As Cloudability Passes $250M In Cloud Cost, Cloud Management Comes Into Focus

The consensus seems to be that Amazon will sell about a billion dollars of AWS this year. That’s a lot of cloud cost! It’s even more impressive to think of it as one million elastic IPs or one trillion S3 objects.

Here at Cloudability we recently passed $250,000,000 in total cloud bills. That means we’re tracking over a quarter of a billion dollars for our users. Annualized spending is a tad over $160M, and, given Amazon’s dominance in cloud spending today, we’re probably helping our customers to manage at least 10% of global cloud cost on AWS.

We spend a lot of time in this data figuring out usage and spending patterns, and what we are seeing is very interesting.

First, analyzing your cloud cost is quickly being seen as mandatory. We used to joke about the difficulty in training engineers to turn out the lights after they left the room, but increasingly we are seeing technical folks take this aspect of their job very seriously. The meme of “that stuff is for managers” is being replaced with “we’ve only got so much, let’s make the best of it.”

Secondly, we are seeing the focus move from total cloud cost to total cloud efficiency. Instead of thinking of your cloud like a data center costing $x per month, companies are beginning to measure cloud cost in $y per unit of productivity. If you make widgets, what’s the cost per widget? This makes sense, and it’s been a long time coming.

Thirdly, the market has moved from “why this cloud stuff is important” to eye-wateringly complex systems designed to define the true cost of cloud technology. The most advanced practitioners are already 6-12 months into a deep understanding of the IT economics of their business. These understandings will be translated into best practices as the market grows through 2013.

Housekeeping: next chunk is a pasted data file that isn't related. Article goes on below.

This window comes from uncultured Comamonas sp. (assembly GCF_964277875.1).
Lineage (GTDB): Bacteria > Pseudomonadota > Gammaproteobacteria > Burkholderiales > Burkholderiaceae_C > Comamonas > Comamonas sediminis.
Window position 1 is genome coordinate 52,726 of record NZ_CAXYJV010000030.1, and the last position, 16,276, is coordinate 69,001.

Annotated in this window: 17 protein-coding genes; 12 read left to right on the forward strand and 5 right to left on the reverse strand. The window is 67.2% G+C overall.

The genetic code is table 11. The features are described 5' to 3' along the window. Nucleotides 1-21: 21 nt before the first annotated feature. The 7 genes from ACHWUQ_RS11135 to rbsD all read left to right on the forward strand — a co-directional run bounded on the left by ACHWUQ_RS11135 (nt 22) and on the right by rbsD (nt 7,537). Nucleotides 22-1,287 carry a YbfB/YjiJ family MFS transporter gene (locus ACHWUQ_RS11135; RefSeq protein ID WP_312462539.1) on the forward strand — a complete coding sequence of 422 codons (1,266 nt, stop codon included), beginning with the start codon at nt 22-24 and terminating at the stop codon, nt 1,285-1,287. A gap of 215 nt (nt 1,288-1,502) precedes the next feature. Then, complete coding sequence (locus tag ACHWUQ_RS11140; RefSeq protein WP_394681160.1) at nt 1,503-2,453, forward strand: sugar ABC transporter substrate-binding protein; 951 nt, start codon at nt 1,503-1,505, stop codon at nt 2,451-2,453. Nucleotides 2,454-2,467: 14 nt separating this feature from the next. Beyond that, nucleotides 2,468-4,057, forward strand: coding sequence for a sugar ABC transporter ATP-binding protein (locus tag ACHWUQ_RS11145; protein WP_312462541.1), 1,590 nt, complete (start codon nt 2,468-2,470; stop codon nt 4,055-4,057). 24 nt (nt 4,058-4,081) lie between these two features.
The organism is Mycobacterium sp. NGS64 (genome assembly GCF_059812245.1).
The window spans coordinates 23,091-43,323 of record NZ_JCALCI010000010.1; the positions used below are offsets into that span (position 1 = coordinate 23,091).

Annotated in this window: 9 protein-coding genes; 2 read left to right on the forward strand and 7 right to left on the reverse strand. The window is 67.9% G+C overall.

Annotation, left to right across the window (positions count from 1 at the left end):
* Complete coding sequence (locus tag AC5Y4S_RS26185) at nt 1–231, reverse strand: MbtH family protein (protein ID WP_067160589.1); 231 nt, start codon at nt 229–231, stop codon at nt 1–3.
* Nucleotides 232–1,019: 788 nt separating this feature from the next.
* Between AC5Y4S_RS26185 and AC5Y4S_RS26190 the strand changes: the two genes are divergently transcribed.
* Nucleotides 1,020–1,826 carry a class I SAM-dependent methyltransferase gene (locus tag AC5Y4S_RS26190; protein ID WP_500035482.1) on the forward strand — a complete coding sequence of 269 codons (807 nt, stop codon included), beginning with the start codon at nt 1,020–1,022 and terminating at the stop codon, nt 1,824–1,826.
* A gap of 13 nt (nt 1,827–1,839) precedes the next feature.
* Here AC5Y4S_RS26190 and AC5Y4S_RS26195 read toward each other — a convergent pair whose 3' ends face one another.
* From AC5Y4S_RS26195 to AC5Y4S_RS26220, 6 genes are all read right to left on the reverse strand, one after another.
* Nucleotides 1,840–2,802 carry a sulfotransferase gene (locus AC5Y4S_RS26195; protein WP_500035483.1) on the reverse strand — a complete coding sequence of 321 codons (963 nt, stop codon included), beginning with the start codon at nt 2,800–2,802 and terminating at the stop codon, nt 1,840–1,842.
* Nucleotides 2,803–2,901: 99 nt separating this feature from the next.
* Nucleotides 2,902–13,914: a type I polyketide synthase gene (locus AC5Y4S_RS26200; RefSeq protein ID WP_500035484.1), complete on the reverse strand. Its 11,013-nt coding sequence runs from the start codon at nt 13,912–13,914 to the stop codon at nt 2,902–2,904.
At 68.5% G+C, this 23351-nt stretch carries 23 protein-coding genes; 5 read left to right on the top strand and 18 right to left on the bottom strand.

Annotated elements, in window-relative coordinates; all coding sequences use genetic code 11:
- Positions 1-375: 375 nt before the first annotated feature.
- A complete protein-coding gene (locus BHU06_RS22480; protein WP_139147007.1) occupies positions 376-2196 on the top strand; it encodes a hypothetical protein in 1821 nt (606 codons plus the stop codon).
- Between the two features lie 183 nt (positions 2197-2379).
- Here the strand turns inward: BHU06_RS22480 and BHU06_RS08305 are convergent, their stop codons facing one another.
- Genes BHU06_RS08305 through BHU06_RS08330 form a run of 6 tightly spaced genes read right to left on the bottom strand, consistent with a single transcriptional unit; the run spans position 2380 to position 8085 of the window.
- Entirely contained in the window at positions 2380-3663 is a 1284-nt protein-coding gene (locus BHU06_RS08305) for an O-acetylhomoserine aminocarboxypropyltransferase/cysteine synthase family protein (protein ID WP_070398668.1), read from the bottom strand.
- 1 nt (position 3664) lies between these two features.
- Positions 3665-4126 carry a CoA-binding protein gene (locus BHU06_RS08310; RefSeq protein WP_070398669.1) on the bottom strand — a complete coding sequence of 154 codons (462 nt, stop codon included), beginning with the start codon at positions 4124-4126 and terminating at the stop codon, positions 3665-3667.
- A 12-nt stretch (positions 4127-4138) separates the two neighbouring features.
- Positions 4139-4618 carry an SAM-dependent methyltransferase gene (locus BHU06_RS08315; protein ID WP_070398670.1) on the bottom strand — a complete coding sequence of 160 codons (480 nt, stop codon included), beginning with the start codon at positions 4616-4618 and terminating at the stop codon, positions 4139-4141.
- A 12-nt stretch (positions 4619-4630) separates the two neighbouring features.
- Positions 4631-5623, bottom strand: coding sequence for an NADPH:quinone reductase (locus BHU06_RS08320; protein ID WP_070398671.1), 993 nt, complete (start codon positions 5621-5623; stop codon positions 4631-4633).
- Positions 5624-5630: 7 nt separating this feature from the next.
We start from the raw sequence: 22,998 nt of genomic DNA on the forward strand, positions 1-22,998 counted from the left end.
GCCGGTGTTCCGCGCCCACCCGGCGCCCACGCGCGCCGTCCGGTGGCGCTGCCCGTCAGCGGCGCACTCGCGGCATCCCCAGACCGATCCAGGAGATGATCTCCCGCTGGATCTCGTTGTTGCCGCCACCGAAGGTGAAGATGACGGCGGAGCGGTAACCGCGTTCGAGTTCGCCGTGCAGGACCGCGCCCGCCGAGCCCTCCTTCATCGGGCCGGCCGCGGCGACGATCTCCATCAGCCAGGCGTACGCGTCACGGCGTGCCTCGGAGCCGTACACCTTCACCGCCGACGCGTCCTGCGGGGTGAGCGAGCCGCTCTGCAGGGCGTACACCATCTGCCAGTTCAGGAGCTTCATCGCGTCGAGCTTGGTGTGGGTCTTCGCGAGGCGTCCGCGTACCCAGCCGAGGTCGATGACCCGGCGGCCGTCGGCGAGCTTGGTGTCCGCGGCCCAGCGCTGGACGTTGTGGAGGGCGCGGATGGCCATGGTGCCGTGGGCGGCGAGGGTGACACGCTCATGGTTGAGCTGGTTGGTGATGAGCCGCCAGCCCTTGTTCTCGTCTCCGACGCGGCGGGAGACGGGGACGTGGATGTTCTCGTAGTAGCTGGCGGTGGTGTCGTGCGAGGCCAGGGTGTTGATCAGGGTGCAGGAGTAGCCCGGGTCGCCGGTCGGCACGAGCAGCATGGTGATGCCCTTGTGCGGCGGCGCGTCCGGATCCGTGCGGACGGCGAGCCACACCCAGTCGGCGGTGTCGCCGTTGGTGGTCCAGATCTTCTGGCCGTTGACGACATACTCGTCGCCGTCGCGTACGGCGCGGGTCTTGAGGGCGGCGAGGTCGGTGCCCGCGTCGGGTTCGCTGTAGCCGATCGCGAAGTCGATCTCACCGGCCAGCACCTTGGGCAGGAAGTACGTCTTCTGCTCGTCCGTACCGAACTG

Finally, we’re seeing non-tech companies take the Cloud much more seriously. Companies in sectors as diverse as packaged goods, airlines, restaurants and manufacturers all have big plans for the Cloud in 2013. This is a major data point in the evolution of the cloud. It will be interesting to see how they like it and what changes they drive as a result.

We see all of this as affirmation that the cloud analytics market is maturing. It’s no longer a market focused solely on cloud cost, but one focused on the bigger relationship between spending and usage. This was driven home at the recent AWS re:Invent conference, where one of the hottest topics on the show floor was cloud management (as if hitting $50m in a month wasn’t enough, we saw $2m pass through our system on the first day of re:Invent). Enterprise IT departments are getting serious about managing the Cloud and not letting it manage them. They know that it’s not just how you measure it, but how you manage it that matters.

Now that the Cloud is getting traction outside of technology companies, we predict that AWS will surprise us next year. Maybe with revenue of One… Hundred… BILLION DOLLARS. Or sharks with frickin’ laser beams attached to their heads. Whatever it is, it’s going to be an interesting time to be on the Cloud.


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